The Whore''s Child and Other Stories by Richard Russo


  Bill did not deign to look at Clarence or me. “Me and Clarence go way back—don’t we, Clarence?”

  “We sure do, friend,” he said, though it didn’t seem to me that Bill was acting very friendly.

  Still looking at my mother, Bill said, “You get enough to eat tonight, big fella, or are you still hungry?”

  “I’m contemplating dessert, Bill. Dessert and some soothing conversation with my new friends here. They came about two thousand miles to watch me have my dinner.” He grinned at me when he said this, and winked as if to suggest that we both knew all there was to know about this character and weren’t all that impressed. “You could pull up a chair and join us, Bill. Take a load off.”

  Bill was standing there rather awkwardly, in fact. There was plenty of room in Clarence’s booth, but Bill seemed to be waiting for an invitation to slide into ours. I couldn’t tell if my mother hadn’t asked him to because she didn’t want him to feel that familiar, or because she hadn’t extended any such invitation to Clarence, who wouldn’t have fit.

  “No,” Bill said. “I just come over to see if this lady would dance one with me. That is, if she’s up to it with all them injuries.” He smiled then, and my mother must have liked it better than I did because she said she would, provided Clarence didn’t mind keeping me company for a minute. Clarence agreed as if he’d been hoping to anyway, so Bill and my mother disappeared through a wide doorway into a large back room where a band had begun to play.

  “What injuries?” Clarence wanted to know, sliding into my mother’s side of the booth. So I gave my version of the story, which—like my mother’s that afternoon at the pool—was almost funny, not the depressing development it really was but just one of those crazy things that happen to you on the road. I even made up a few details, since Clarence seemed to be getting a kick out of it. It took two songs for me to finish, and then our check came. Clarence paid it, on the spot, in cash, explaining that his own meal had been free and it was the least he could do for such hard-luck pioneers. “They got tables in the next room,” he said, getting slowly to his feet. “Let’s go make sure that rascal Bill isn’t pestering your mother.”

  He wasn’t. They were still dancing, or attempting to. Bill was trying to teach my mother the step everybody else was doing, a task made more difficult by the fact that he himself seemed not to have mastered it. He danced stiffly, as if his lower body, between his tight jeans and his cowboy boots, did not have the necessary range of motion. When the song ended, they came over to the table where we were sitting. My mother, who loved to dance and could never convince my father to take her, was flushed with excitement.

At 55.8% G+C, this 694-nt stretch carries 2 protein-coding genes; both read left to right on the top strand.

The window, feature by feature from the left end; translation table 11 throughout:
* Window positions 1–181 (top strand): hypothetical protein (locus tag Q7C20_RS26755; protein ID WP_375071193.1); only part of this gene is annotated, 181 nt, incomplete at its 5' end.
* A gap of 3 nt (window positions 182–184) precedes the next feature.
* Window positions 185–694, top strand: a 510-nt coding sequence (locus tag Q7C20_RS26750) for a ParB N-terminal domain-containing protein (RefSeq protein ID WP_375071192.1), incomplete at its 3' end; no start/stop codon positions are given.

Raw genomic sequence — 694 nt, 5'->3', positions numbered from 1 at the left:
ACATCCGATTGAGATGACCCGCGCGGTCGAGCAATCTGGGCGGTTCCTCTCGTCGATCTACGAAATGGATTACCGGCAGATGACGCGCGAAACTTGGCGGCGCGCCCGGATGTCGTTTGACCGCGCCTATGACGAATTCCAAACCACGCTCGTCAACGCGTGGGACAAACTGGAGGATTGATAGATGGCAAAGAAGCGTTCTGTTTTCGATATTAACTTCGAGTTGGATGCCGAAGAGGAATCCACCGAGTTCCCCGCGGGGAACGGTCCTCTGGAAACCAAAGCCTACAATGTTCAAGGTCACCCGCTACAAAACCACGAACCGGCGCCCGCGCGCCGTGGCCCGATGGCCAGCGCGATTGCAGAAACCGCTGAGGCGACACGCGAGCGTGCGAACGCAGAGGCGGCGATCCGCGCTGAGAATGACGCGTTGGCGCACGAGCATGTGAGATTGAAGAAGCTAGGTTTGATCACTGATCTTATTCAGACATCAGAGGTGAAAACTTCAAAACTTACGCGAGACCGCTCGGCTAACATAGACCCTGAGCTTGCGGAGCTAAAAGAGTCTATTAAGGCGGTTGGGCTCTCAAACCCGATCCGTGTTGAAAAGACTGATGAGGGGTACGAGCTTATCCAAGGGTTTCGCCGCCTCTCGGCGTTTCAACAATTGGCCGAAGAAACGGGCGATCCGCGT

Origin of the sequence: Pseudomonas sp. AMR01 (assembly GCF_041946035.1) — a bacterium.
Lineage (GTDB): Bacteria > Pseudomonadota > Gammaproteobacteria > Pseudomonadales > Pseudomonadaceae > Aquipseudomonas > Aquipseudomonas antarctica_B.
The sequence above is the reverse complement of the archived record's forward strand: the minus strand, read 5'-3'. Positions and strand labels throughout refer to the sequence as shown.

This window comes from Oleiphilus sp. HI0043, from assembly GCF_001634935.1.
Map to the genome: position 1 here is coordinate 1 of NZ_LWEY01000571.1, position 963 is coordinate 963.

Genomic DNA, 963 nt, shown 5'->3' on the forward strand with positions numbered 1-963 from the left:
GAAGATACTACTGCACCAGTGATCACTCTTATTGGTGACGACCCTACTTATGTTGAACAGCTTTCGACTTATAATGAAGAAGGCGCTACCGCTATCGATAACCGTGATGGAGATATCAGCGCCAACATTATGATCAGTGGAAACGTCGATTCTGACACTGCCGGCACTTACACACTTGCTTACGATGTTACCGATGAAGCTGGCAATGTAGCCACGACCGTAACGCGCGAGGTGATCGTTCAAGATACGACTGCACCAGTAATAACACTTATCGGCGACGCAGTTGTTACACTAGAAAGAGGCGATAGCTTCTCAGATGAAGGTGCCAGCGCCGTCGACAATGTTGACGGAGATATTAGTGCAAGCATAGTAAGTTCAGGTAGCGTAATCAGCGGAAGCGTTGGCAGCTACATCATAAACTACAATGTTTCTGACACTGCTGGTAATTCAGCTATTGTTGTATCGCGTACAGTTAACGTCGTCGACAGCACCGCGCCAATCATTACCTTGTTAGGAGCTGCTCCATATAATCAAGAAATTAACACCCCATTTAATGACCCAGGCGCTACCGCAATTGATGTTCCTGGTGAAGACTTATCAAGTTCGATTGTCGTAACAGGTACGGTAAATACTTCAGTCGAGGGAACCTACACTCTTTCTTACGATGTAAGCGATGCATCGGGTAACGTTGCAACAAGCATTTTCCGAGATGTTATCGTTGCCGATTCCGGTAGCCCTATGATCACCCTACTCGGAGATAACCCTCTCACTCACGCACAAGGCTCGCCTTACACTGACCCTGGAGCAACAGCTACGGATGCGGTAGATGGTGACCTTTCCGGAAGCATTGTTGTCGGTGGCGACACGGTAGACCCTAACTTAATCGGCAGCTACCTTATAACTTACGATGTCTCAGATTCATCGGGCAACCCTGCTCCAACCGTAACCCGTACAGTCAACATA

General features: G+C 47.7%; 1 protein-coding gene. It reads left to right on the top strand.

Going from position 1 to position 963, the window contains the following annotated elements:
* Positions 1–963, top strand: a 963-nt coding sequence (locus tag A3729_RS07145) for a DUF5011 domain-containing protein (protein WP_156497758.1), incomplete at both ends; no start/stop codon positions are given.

“Anyhow, that’s the two-step,” Bill was saying. “It takes a little getting used to, I guess.” Then he pulled up two chairs. “You still here, Clarence?”

  “Yes, but I’m thinking of taking my leave,” he replied. “Though I might just ask John’s mother to dance one with me before I go. I do enjoy mild exercise after a meal, don’t you know.”

  “I’d be honored, Clarence,” my mother said. “I was just getting the hang of the damn thing.”

  Bill sat down opposite me then. His face seemed pretty sweaty, and he watched my mother and Clarence on the dance floor without bothering to conceal his disgust. Clarence, it turned out, was a wonderful dancer, light and graceful on his feet, and he guided my mother around the dance floor among the other couples as if he had radar. With this huge man at her side, everyone in the room seemed to be watching her, as if what she was doing was as remarkable in its way as what Clarence had done with that Monster steak. And when they executed a complicated move, separated and came back together again in perfect time, my mother threw back her head and howled with delight.

  The only person in the room not sharing her buoyant spirits was Bill, who I realized was now watching only Clarence. “Good,” he said, getting up from the table with his empty beer bottle. “ Have a heart attack, you fat fuck.”

  After the next dance, Clarence and my mother came back to the table just as Bill returned from the bar with another bottle of beer. Nothing for my mother this time, and nothing, of course, for me.

  “You-all have a safe trip now,” Clarence was saying, and again he winked at me. “I hope you’ve seen the last of your troubles. Keep your eyes peeled for coyotes and you’ll be fine,” he added, then extended his hand to Bill. “Always a thrill, William.”